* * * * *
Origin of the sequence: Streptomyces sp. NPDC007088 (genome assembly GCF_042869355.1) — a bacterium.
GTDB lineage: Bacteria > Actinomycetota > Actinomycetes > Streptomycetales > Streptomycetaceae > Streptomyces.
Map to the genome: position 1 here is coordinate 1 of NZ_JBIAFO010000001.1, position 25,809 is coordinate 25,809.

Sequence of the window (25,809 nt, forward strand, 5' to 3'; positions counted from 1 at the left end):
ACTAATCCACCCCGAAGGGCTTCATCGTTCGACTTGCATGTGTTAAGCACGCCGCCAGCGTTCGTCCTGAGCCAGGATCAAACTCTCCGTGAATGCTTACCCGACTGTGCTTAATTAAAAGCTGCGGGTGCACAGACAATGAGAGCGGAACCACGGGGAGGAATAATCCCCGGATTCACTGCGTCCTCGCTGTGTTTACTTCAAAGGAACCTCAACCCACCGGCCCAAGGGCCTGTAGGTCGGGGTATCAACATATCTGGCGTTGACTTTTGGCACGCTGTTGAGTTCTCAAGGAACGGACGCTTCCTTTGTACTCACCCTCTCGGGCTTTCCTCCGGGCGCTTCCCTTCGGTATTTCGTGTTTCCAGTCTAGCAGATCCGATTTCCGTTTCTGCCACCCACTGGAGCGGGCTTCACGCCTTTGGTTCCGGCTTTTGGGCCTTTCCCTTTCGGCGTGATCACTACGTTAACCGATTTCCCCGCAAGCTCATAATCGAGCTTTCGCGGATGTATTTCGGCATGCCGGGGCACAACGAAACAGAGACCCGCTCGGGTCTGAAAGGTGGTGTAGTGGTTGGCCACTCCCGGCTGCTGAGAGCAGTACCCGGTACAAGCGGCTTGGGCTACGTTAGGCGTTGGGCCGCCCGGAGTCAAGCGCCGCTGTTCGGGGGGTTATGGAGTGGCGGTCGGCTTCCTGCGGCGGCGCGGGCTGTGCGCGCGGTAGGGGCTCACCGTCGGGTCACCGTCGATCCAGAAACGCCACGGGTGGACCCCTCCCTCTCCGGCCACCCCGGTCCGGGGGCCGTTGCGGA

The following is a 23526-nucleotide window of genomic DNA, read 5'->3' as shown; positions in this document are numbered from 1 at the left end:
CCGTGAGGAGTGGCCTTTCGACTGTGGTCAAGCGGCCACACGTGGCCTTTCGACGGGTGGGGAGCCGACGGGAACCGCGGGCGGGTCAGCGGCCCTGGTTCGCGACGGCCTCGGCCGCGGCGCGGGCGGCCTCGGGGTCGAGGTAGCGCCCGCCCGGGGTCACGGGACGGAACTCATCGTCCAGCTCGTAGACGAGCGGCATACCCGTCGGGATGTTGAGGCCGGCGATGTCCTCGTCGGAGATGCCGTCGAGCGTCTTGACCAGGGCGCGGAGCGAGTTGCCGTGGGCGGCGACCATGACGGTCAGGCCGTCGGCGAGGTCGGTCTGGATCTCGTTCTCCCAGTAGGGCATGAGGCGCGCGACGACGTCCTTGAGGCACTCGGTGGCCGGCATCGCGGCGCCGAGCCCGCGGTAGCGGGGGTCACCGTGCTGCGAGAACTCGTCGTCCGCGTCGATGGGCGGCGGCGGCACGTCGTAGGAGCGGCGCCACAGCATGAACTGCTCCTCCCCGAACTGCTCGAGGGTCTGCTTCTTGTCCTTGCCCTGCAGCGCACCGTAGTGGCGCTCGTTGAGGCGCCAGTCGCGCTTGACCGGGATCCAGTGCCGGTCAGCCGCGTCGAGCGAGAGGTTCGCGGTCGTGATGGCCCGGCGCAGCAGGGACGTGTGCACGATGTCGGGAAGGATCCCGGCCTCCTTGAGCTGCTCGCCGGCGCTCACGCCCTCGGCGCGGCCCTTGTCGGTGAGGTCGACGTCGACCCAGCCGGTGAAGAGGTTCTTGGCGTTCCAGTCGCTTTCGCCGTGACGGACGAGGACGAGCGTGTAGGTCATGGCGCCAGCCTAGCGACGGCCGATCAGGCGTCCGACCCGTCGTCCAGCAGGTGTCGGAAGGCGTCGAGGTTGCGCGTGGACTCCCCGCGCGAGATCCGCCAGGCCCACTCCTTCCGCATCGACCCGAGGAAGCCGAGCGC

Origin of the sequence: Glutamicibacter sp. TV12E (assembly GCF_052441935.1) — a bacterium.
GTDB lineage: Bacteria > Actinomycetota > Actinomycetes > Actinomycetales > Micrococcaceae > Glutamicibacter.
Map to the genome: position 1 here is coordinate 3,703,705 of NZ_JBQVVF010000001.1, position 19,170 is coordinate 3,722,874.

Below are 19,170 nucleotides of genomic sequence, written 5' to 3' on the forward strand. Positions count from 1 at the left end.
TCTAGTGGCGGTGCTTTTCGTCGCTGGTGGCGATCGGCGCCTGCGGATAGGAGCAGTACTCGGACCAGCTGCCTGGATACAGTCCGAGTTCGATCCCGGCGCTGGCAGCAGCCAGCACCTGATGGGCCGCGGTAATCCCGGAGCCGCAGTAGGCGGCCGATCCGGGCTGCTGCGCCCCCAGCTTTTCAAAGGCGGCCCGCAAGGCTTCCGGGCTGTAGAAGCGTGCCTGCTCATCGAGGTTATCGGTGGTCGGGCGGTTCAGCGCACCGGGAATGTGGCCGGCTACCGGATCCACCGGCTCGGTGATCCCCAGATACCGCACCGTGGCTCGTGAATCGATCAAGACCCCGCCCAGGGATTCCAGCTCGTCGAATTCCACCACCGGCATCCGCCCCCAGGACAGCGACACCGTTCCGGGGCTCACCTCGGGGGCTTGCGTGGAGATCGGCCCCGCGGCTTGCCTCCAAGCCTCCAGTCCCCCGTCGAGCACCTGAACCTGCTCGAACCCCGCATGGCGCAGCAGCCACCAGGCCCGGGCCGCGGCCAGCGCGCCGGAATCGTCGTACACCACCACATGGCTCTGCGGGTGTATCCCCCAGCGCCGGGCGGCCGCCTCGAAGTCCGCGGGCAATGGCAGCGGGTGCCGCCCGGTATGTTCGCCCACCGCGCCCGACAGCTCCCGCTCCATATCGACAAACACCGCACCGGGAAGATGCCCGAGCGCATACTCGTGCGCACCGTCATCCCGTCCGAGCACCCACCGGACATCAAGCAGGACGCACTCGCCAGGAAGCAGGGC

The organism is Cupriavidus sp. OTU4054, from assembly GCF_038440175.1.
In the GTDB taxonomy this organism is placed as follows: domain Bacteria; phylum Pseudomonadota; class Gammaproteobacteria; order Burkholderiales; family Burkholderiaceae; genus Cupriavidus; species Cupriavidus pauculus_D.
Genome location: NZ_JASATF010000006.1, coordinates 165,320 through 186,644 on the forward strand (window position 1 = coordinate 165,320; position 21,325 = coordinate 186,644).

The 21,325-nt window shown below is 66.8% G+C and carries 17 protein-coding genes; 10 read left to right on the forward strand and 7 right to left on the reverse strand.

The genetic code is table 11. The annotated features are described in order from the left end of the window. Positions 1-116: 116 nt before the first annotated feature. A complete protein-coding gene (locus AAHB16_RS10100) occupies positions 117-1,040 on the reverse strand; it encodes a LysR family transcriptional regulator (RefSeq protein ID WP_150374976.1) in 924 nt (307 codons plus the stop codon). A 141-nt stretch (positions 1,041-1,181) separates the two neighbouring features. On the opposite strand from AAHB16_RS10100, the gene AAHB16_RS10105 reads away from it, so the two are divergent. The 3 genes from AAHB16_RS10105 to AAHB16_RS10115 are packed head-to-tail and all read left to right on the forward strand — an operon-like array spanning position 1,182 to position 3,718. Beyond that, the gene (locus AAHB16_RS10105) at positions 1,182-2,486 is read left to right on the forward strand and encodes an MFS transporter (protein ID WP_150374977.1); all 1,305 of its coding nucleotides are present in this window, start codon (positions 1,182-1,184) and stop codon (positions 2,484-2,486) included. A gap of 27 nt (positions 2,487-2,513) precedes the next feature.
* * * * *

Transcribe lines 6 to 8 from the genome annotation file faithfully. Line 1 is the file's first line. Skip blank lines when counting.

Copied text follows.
The following is a 23526-nucleotide window of genomic DNA, read 5'->3' as shown; positions in this document are numbered from 1 at the left end:
CCGTGAGGAGTGGCCTTTCGACTGTGGTCAAGCGGCCACACGTGGCCTTTCGACGGGTGGGGAGCCGACGGGAACCGCGGGCGGGTCAGCGGCCCTGGTTCGCGACGGCCTCGGCCGCGGCGCGGGCGGCCTCGGGGTCGAGGTAGCGCCCGCCCGGGGTCACGGGACGGAACTCATCGTCCAGCTCGTAGACGAGCGGCATACCCGTCGGGATGTTGAGGCCGGCGATGTCCTCGTCGGAGATGCCGTCGAGCGTCTTGACCAGGGCGCGGAGCGAGTTGCCGTGGGCGGCGACCATGACGGTCAGGCCGTCGGCGAGGTCGGTCTGGATCTCGTTCTCCCAGTAGGGCATGAGGCGCGCGACGACGTCCTTGAGGCACTCGGTGGCCGGCATCGCGGCGCCGAGCCCGCGGTAGCGGGGGTCACCGTGCTGCGAGAACTCGTCGTCCGCGTCGATGGGCGGCGGCGGCACGTCGTAGGAGCGGCGCCACAGCATGAACTGCTCCTCCCCGAACTGCTCGAGGGTCTGCTTCTTGTCCTTGCCCTGCAGCGCACCGTAGTGGCGCTCGTTGAGGCGCCAGTCGCGCTTGACCGGGATCCAGTGCCGGTCAGCCGCGTCGAGCGAGAGGTTCGCGGTCGTGATGGCCCGGCGCAGCAGGGACGTGTGCACGATGTCGGGAAGGATCCCGGCCTCCTTGAGCTGCTCGCCGGCGCTCACGCCCTCGGCGCGGCCCTTGTCGGTGAGGTCGACGTCGACCCAGCCGGTGAAGAGGTTCTTGGCGTTCCAGTCGCTTTCGCCGTGACGGACGAGGACGAGCGTGTAGGTCATGGCGCCAGCCTAGCGACGGCCGATCAGGCGTCCGACCCGTCGTCCAGCAGGTGTCGGAAGGCGTCGAGGTTGCGCGTGGACTCCCCGCGCGAGATCCGCCAGGCCCACTCCTTCCGCATCGACCCGAGGAAGCCGAGCGC

Origin of the sequence: Glutamicibacter sp. TV12E (assembly GCF_052441935.1) — a bacterium.